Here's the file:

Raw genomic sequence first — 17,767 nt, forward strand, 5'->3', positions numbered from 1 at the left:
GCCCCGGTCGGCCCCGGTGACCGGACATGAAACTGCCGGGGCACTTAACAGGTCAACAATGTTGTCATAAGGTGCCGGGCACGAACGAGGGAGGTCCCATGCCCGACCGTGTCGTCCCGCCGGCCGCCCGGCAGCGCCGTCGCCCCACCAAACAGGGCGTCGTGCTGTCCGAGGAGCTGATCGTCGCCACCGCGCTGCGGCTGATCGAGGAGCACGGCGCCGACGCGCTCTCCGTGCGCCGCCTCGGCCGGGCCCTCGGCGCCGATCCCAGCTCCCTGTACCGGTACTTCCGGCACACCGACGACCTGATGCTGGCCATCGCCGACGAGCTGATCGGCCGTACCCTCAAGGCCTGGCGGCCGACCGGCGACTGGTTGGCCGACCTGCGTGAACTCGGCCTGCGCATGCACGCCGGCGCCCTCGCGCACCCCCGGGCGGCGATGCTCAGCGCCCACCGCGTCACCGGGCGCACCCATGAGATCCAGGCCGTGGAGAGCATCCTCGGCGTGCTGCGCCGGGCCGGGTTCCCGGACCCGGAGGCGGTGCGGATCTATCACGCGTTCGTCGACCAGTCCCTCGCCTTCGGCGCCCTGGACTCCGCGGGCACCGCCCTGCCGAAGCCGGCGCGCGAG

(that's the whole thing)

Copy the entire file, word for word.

Raw genomic sequence first — 17,767 nt, forward strand, 5'->3', positions numbered from 1 at the left:
GCCCCGGTCGGCCCCGGTGACCGGACATGAAACTGCCGGGGCACTTAACAGGTCAACAATGTTGTCATAAGGTGCCGGGCACGAACGAGGGAGGTCCCATGCCCGACCGTGTCGTCCCGCCGGCCGCCCGGCAGCGCCGTCGCCCCACCAAACAGGGCGTCGTGCTGTCCGAGGAGCTGATCGTCGCCACCGCGCTGCGGCTGATCGAGGAGCACGGCGCCGACGCGCTCTCCGTGCGCCGCCTCGGCCGGGCCCTCGGCGCCGATCCCAGCTCCCTGTACCGGTACTTCCGGCACACCGACGACCTGATGCTGGCCATCGCCGACGAGCTGATCGGCCGTACCCTCAAGGCCTGGCGGCCGACCGGCGACTGGTTGGCCGACCTGCGTGAACTCGGCCTGCGCATGCACGCCGGCGCCCTCGCGCACCCCCGGGCGGCGATGCTCAGCGCCCACCGCGTCACCGGGCGCACCCATGAGATCCAGGCCGTGGAGAGCATCCTCGGCGTGCTGCGCCGGGCCGGGTTCCCGGACCCGGAGGCGGTGCGGATCTATCACGCGTTCGTCGACCAGTCCCTCGCCTTCGGCGCCCTGGACTCCGCGGGCACCGCCCTGCCGAAGCCGGCGCGCGAG